Coun. Ned Taylor says Saanich’s new climate change goals highlights the actions that the municipality needs to take after having declared a climate change emergency (Wolf Depner/News Staff).

Coun. Ned Taylor says Saanich’s new climate change goals highlights the actions that the municipality needs to take after having declared a climate change emergency (Wolf Depner/News Staff).

Saanich council considers more ambitious climate change goals

Staff promise more details about ‘acclerated actions’ later this fall

Saanich plans to raise its goals when it comes to fighting climate change, but past performance raises questions about whether the municipality will be able to meet those new targets.

The new goals to be discussed during Monday’s committee of the whole meeting calls on Saanich to cut community-wide greenhouse gases (GHGs) by 50 per cent below 2007 levels by 2030. Saanich’s current climate action plan calls for a reduction of 80 per cent below 2007 levels by 2050.

The new climate goals also call for zero net emissions before 2050 as a complement to the target of becoming a 100 renewable energy community by 2080.

RELATED: Saanich well off mark when it comes to meeting goals of climate plan

Sharon Hvozdanski, Saanich’s director of planning, said the new goals reflected directions from council, after it had voted to declare a climate emergency in March 2019.

Hvozdanski said in a report that the previous goals appeared “consistent” with research from the Intergovernmental Panel on Climate Change (IPCC) as well as the BC Climate Leadership Plan published in 2016.But new IPCC findings say that global net carbon emissions will need to decline by 45 per cent from 2010 levels by 2030, reach net zero around 2050, and remain negative beyond it, if the global community wants to limit the expected increase in global temperature to 1.5 C.

With less than 12 years left to change current trends, the IPCC report signals that “rapid and far-reaching transitions in energy, land, transportation, buildings, and industrial systems are required in unprecedented scale,” said Hvozdanski.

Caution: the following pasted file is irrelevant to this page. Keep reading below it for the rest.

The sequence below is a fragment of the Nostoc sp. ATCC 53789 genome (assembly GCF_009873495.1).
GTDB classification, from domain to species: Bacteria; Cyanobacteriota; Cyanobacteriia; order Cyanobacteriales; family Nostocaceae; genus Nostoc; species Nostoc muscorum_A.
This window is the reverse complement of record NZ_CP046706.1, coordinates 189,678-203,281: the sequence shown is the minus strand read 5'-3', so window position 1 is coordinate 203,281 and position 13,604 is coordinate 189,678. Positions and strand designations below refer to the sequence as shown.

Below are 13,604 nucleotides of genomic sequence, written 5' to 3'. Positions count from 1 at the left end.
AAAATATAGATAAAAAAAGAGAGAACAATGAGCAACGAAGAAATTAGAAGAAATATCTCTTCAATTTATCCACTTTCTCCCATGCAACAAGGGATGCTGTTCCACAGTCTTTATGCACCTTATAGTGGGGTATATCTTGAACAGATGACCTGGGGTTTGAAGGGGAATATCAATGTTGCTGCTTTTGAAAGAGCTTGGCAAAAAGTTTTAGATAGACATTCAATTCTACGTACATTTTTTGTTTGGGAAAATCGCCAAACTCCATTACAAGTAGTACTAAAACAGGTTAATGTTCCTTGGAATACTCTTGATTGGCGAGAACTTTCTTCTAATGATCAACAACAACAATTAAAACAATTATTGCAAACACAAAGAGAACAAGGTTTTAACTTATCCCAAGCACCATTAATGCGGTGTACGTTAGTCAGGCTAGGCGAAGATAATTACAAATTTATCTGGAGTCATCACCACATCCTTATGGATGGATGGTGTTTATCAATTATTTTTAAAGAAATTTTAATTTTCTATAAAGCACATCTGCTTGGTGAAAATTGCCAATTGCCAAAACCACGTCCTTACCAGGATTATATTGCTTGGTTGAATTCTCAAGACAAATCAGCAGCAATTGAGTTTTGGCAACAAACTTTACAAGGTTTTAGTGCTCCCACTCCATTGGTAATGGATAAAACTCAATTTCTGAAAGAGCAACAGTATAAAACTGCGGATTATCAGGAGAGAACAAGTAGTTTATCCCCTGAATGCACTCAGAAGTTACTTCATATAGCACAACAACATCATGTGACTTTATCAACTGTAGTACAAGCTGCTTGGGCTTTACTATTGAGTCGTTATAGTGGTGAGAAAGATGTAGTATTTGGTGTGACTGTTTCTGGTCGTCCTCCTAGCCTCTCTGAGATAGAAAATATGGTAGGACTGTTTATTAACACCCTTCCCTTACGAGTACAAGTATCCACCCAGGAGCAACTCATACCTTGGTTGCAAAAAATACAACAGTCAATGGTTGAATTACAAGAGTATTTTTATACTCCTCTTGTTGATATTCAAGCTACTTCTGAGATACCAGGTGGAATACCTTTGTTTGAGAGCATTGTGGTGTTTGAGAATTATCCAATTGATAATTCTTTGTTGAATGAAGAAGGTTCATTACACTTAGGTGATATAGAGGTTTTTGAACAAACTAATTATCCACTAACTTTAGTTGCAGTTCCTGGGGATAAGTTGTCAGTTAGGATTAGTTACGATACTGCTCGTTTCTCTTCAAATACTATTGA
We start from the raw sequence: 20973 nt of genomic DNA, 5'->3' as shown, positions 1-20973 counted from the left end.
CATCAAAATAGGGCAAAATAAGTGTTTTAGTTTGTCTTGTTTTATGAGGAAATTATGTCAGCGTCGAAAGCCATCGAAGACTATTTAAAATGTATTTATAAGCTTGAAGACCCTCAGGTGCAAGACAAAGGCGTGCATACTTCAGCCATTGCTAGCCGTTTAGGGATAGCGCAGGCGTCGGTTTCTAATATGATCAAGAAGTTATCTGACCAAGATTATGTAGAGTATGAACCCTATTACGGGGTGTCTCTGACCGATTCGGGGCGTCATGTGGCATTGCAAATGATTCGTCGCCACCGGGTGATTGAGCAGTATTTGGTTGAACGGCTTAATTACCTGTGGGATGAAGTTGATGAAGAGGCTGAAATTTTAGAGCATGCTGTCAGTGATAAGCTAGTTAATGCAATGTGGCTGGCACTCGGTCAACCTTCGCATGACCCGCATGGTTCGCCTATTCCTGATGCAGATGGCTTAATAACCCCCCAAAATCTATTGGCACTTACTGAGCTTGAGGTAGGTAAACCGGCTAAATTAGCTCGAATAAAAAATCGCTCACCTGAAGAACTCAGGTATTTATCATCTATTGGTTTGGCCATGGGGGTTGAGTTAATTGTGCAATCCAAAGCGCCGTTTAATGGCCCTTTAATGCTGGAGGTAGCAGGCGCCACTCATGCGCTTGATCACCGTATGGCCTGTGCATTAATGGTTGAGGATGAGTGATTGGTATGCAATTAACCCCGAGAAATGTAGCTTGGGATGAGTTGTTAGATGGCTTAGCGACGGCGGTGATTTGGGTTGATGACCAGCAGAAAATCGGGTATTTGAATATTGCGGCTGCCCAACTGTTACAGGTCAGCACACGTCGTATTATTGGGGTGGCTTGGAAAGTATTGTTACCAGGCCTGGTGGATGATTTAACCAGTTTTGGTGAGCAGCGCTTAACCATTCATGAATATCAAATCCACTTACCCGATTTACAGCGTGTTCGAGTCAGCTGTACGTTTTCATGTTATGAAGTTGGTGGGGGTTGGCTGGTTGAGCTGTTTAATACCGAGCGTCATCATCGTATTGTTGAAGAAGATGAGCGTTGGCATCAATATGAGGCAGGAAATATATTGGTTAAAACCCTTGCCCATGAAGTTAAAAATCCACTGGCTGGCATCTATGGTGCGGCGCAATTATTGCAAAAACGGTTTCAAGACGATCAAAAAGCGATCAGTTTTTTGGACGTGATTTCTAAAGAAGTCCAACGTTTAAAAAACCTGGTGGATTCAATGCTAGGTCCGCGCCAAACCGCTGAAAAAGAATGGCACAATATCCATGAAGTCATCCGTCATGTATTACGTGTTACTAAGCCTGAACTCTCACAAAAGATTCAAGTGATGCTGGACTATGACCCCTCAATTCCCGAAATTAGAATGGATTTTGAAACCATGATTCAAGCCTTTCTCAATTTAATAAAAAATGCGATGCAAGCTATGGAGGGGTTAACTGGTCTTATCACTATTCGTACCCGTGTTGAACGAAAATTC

Coun. Ned Taylor, who has been an instrumental figure behind the climate change emergency declaration by the Capital Regional District (CRD) as well as Saanich, captured this argument in his comments.

RELATED: CRD endorses Climate Emergency Declaration

RELATED: Councillor wants to see concrete action after Saanich declares climate emergency

“We must do more to tackle climate change — the greatest challenge facing our world today,” he said, noting that the new plan is consistent with the IPCC report.

“It puts us on a path to save the planet for future generations,” he said. “With this plan, we’re doing what is necessary. Now it’s time for others to pick up the pace.”

But questions remain about whether the new goals are achievable.

RELATED: Academic study gives Saanich’s climate action plan middling mark

RELATED: ‘Bit frightening:’ Study finds most Canadian cities fail on climate change plans

While staff have promised a second report outlining “proposed accelerated climate actions” for late September or early October, the municipality has fallen short of its own goals to cut corporate GHGs emissions. Saanich had initially planned to cut its own emissions by 50 per cent from 2007 figures by 2020. Current projections (pending fulfillment of various initiatives) will see Saanich cut corporate emissions by 40 per cent by 2020-21.

The picture is the same when it comes to community-wide GHGs, over which the municipality has limited direct control.

A report released last year found community-wide GHGs will have dropped by nine per cent under a business-as-usual scenario in 2050 — the current deadline for cutting community-wide GHGs by 80 per cent and using 100 per cent renewable sources of energy.

Saanich — be it the municipality or the community at large — is in other words falling short of current goals, which appear less ambitious than the new ones, raising the question of whether Saanich can realistically fulfill more ambitious goals in less time.

“At the end of the day, we can’t do this alone,” said Taylor. “In order to get to where we need to go, everybody needs to do their part. With this plan, we are doing what it necessary. Now it’s time for others to pick up the pace.”

He acknowledged that reversing climate change won’t be easy. “But we can’t just focus on what is easy — we have to do what is necessary.”

The municipality is currently updating its climate change plan and Hvozdanski said Saanich finds itself in the “unique position” to revise targets and propose actions that reflect the latest understanding of actions needed to limit climate change to 1.5 C change in temperature.